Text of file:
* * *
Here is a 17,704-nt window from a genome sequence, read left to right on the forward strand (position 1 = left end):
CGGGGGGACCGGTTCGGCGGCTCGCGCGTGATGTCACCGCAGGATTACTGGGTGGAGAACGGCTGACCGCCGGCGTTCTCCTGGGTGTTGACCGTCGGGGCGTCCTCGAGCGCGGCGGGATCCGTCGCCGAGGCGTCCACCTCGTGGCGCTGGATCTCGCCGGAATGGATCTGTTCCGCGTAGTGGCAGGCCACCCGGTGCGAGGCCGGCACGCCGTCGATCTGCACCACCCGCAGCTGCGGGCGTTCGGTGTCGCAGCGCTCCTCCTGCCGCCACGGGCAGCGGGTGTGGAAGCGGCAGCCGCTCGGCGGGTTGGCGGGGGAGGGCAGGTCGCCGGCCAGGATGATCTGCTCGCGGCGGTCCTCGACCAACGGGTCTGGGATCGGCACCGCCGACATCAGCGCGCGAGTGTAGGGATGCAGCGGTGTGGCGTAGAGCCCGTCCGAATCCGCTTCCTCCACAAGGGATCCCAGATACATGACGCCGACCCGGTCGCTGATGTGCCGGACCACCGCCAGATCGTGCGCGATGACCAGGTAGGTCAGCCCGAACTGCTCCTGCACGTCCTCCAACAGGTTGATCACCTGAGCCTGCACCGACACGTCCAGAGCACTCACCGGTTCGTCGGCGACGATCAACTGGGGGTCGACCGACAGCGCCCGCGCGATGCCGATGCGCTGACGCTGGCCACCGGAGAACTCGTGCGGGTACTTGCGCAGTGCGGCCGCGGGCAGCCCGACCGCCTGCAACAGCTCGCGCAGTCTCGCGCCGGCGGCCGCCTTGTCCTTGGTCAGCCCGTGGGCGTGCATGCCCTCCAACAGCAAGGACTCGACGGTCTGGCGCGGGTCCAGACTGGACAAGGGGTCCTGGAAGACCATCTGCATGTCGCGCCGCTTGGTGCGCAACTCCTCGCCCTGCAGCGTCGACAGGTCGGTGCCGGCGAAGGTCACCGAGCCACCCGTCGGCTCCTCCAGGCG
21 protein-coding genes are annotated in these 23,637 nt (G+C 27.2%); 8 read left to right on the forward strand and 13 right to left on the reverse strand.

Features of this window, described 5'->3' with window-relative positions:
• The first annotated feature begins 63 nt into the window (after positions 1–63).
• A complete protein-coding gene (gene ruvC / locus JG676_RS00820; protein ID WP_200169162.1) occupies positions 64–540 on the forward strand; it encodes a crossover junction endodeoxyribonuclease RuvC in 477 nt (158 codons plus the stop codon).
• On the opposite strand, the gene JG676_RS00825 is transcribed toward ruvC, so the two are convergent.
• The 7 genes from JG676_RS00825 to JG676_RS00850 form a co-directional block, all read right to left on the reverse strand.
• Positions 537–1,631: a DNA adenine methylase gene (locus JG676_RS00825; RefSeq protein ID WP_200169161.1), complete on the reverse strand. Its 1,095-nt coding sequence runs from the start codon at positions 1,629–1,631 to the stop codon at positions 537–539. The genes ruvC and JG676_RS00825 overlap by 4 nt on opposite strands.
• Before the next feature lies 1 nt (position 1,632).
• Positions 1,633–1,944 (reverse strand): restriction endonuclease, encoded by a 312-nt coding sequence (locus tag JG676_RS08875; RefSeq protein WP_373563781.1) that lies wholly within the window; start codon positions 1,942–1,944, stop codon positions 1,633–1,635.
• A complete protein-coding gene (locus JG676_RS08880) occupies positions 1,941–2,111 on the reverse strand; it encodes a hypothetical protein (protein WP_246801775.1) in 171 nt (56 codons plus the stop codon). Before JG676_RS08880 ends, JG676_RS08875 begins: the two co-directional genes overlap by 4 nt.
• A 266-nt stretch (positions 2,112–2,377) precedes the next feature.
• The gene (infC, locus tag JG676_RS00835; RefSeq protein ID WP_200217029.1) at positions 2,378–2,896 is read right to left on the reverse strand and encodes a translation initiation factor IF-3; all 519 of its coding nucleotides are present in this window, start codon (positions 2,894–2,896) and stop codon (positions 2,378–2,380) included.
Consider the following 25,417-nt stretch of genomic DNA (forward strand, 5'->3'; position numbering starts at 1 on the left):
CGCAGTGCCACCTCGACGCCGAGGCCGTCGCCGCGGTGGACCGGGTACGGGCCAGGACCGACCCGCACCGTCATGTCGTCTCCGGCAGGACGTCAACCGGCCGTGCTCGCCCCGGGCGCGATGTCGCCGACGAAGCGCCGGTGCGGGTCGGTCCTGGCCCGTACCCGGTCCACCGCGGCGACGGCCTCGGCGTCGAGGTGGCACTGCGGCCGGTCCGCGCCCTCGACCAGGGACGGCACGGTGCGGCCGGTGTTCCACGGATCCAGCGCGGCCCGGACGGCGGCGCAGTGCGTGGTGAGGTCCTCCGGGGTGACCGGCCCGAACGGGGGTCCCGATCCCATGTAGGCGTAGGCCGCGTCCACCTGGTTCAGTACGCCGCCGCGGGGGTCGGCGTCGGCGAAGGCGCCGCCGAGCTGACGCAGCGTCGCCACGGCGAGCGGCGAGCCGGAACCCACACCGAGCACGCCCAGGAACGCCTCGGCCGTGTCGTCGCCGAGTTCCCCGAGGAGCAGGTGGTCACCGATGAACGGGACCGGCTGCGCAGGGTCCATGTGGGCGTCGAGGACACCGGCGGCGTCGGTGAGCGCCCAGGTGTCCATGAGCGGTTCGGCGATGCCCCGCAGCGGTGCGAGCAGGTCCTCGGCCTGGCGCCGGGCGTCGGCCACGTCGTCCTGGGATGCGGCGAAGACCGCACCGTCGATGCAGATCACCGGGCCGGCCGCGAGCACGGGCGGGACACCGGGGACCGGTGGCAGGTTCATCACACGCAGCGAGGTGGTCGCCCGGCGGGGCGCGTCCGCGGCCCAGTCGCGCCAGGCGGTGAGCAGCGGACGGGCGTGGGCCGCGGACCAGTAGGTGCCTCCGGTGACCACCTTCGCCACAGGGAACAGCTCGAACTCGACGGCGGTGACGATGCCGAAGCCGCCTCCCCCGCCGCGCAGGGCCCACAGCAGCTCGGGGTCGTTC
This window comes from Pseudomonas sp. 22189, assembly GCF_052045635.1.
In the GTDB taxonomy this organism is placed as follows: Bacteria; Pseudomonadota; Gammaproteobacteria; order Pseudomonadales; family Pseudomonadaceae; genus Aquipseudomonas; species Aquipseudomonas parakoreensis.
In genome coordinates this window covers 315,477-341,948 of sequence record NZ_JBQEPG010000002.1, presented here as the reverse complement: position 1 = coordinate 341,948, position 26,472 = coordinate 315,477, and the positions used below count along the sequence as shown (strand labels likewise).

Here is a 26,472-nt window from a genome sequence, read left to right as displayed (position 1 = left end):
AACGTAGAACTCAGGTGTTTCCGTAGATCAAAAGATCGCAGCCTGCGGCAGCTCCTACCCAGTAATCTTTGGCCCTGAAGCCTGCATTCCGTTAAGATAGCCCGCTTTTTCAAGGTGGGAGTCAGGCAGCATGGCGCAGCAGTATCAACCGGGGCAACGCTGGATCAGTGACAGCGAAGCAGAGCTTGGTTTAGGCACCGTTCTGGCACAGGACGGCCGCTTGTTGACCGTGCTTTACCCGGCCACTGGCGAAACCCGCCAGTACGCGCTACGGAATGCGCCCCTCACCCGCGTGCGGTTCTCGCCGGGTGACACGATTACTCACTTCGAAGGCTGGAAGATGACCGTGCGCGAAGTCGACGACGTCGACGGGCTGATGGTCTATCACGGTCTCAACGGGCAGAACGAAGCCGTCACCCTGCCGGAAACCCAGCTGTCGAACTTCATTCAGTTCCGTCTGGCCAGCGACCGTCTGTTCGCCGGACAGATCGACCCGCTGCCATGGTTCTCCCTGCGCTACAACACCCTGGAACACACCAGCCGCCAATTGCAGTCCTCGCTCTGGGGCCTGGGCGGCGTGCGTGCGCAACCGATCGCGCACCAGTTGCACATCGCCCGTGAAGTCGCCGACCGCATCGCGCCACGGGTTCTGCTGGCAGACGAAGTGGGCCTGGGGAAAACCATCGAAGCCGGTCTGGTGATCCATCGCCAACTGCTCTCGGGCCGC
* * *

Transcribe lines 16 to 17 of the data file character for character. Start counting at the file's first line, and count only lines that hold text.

CGCAGTGCCACCTCGACGCCGAGGCCGTCGCCGCGGTGGACCGGGTACGGGCCAGGACCGACCCGCACCGTCATGTCGTCTCCGGCAGGACGTCAACCGGCCGTGCTCGCCCCGGGCGCGATGTCGCCGACGAAGCGCCGGTGCGGGTCGGTCCTGGCCCGTACCCGGTCCACCGCGGCGACGGCCTCGGCGTCGAGGTGGCACTGCGGCCGGTCCGCGCCCTCGACCAGGGACGGCACGGTGCGGCCGGTGTTCCACGGATCCAGCGCGGCCCGGACGGCGGCGCAGTGCGTGGTGAGGTCCTCCGGGGTGACCGGCCCGAACGGGGGTCCCGATCCCATGTAGGCGTAGGCCGCGTCCACCTGGTTCAGTACGCCGCCGCGGGGGTCGGCGTCGGCGAAGGCGCCGCCGAGCTGACGCAGCGTCGCCACGGCGAGCGGCGAGCCGGAACCCACACCGAGCACGCCCAGGAACGCCTCGGCCGTGTCGTCGCCGAGTTCCCCGAGGAGCAGGTGGTCACCGATGAACGGGACCGGCTGCGCAGGGTCCATGTGGGCGTCGAGGACACCGGCGGCGTCGGTGAGCGCCCAGGTGTCCATGAGCGGTTCGGCGATGCCCCGCAGCGGTGCGAGCAGGTCCTCGGCCTGGCGCCGGGCGTCGGCCACGTCGTCCTGGGATGCGGCGAAGACCGCACCGTCGATGCAGATCACCGGGCCGGCCGCGAGCACGGGCGGGACACCGGGGACCGGTGGCAGGTTCATCACACGCAGCGAGGTGGTCGCCCGGCGGGGCGCGTCCGCGGCCCAGTCGCGCCAGGCGGTGAGCAGCGGACGGGCGTGGGCCGCGGACCAGTAGGTGCCTCCGGTGACCACCTTCGCCACAGGGAACAGCTCGAACTCGACGGCGGTGACGATGCCGAAGCCGCCTCCCCCGCCGCGCAGGGCCCACAGCAGCTCGGGGTCGTTC
This window comes from Pseudomonas sp. 22189, assembly GCF_052045635.1.